History of Portland’s monkey puzzle trees

A golden sun casts warm light across a nursery filled with flowers, a yellow farmhouse, and a tall spiky looking tree

Photo via Cornell Farm

You’ve likely seen monkey puzzle trees (like the one in this picture by @cornellfarm) scattered around the Portland area — but have you ever wondered how they got here, or why they’re all about the same size? Cornell Farm recently shared the missing piece in this corner of Portland’s history puzzle.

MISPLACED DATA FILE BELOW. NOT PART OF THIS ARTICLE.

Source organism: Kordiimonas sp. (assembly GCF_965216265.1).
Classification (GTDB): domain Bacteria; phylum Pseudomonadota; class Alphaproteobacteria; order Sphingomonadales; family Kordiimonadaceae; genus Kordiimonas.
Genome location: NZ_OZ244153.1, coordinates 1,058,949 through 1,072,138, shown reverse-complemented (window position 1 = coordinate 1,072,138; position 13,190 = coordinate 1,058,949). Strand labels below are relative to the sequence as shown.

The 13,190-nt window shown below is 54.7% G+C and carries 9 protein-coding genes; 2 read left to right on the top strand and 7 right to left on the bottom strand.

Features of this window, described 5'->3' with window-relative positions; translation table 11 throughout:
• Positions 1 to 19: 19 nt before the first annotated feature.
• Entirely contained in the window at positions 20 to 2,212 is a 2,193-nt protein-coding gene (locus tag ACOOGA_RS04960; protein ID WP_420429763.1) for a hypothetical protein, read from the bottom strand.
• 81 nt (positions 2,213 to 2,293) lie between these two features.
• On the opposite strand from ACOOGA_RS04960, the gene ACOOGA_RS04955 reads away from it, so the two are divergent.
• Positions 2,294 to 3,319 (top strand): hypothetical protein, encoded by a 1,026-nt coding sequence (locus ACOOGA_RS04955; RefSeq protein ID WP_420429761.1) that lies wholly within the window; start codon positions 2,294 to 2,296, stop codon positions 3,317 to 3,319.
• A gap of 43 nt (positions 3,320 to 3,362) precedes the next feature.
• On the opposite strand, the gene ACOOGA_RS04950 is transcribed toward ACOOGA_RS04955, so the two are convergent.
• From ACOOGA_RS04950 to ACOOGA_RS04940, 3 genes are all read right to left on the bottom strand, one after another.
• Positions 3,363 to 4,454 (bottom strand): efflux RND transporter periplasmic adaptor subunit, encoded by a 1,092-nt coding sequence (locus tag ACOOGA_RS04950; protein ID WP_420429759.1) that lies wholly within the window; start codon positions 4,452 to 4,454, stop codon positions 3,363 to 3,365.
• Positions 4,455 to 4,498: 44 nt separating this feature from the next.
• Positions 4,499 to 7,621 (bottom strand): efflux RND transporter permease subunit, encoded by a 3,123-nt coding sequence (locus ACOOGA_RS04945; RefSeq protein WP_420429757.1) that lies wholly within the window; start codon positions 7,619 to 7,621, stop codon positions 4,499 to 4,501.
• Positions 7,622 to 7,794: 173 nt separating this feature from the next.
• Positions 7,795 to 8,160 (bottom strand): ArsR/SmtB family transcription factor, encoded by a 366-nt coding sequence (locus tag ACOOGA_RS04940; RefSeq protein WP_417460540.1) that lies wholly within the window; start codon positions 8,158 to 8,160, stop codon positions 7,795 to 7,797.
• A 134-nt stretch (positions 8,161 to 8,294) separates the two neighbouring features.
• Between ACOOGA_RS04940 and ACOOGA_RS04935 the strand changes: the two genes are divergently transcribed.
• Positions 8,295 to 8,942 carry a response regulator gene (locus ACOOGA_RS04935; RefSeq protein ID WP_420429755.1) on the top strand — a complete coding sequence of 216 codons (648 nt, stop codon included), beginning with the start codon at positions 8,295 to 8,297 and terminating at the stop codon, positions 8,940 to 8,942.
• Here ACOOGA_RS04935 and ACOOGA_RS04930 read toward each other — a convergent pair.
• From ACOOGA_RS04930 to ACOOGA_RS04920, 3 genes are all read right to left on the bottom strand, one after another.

To sum it up in a nutshell (pinecone?), the long-lived trees with scaly, curving bows are native to the Andes mountains + arrived in 1905 when the city hosted the Lewis and Clark Centennial Exposition. Representatives from Chile brought hundreds of seedlings, which Portlanders took home and planted in their gardens.

The tree at Cornell Farm is old by human standards at nearly 120 — but it’s just a tyke compared to others in South America that have been alive for more than 1,700 years.

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